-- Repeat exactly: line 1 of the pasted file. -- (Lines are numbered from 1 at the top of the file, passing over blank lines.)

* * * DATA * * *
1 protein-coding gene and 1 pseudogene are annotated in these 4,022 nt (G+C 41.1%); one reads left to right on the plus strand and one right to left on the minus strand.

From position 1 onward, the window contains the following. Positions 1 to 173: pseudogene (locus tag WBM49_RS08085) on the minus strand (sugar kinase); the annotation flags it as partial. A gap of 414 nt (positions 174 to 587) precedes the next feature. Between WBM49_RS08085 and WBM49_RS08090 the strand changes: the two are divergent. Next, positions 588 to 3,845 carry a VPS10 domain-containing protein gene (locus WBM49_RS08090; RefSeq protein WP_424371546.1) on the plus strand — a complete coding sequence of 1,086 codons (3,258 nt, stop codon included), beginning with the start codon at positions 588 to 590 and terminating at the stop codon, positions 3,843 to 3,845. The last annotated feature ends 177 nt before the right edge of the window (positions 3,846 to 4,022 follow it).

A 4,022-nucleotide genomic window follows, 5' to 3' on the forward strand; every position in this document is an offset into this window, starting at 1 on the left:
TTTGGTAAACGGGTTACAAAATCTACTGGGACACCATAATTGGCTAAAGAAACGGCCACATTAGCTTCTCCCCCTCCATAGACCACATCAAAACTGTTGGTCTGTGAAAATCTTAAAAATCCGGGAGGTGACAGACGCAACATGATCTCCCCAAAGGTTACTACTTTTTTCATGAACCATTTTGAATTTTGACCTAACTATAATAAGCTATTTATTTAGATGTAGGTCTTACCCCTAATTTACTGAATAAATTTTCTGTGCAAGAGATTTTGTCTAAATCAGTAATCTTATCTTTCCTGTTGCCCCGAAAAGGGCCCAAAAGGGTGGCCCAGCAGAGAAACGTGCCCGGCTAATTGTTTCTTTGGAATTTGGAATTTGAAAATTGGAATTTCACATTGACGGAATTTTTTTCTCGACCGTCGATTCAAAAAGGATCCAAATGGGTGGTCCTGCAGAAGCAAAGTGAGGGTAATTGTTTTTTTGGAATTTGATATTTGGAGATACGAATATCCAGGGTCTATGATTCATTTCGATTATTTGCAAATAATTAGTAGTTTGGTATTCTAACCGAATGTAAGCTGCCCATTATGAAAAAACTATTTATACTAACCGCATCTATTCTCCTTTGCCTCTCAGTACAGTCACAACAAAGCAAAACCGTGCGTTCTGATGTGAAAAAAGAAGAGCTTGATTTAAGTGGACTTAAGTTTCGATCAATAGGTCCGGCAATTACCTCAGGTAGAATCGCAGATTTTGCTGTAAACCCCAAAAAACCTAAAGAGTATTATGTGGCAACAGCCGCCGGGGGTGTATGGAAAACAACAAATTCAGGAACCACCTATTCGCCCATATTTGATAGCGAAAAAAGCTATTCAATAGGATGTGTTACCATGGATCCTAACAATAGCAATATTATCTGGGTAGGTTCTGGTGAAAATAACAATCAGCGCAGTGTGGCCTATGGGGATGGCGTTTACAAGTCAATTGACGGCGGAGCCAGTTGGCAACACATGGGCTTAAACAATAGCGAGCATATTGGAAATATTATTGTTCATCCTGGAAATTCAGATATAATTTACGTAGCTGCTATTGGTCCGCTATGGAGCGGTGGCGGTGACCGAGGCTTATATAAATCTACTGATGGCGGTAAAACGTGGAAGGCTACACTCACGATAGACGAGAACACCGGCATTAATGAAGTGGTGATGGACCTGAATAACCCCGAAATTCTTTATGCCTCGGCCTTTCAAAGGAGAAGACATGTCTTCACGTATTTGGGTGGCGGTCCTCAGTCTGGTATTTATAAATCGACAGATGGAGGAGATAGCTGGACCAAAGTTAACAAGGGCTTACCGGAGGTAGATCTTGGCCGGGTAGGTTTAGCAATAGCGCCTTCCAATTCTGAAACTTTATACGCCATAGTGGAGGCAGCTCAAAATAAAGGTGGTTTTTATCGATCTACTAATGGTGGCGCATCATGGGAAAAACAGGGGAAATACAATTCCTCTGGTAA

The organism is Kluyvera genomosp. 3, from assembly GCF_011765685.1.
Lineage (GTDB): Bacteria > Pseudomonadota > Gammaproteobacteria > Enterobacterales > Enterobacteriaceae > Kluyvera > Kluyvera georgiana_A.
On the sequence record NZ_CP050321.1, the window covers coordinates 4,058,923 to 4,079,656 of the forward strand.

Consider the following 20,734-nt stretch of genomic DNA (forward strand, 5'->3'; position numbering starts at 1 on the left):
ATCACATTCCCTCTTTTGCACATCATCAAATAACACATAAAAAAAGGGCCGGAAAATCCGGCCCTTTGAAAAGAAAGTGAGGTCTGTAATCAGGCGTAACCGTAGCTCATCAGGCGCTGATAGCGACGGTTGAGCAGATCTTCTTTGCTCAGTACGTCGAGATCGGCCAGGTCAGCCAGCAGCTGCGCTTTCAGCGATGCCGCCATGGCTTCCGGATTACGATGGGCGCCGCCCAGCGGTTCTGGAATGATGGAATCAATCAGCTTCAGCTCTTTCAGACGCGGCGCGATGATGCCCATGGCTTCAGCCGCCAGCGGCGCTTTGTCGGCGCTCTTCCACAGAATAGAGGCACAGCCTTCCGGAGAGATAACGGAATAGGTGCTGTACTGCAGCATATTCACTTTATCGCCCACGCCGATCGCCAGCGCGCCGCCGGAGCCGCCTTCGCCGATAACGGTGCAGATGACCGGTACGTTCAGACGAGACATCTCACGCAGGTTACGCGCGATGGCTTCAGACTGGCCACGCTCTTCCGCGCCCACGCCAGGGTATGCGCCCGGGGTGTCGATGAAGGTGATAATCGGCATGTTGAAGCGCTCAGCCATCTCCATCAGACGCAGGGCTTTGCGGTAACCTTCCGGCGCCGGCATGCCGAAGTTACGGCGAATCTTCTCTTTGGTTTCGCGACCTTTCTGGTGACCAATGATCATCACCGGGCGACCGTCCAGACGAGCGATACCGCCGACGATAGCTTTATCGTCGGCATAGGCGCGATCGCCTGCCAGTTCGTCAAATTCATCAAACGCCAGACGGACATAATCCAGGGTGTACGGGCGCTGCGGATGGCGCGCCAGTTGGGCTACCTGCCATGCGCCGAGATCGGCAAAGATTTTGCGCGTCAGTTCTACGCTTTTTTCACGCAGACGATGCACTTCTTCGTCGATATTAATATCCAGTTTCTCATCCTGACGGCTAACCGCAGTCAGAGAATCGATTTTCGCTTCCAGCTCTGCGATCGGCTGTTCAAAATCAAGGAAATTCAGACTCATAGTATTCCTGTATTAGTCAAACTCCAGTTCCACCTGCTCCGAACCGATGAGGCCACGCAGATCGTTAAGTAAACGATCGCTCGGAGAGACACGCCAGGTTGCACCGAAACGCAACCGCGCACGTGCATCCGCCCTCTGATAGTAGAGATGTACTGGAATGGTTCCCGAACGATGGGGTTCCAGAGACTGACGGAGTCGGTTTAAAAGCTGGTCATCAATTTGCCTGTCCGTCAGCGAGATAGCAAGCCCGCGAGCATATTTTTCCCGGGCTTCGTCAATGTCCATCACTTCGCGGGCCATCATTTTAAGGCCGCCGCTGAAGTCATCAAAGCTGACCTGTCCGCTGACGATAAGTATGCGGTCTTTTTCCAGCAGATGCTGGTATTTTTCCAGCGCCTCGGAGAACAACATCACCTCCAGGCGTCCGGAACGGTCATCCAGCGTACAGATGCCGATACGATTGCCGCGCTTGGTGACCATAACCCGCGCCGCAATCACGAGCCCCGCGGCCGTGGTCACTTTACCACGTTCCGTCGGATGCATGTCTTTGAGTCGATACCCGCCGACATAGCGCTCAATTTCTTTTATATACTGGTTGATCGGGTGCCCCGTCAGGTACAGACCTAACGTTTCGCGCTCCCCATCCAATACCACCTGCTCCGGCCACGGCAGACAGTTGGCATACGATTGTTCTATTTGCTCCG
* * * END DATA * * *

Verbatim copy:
1 protein-coding gene and 1 pseudogene are annotated in these 4,022 nt (G+C 41.1%); one reads left to right on the plus strand and one right to left on the minus strand.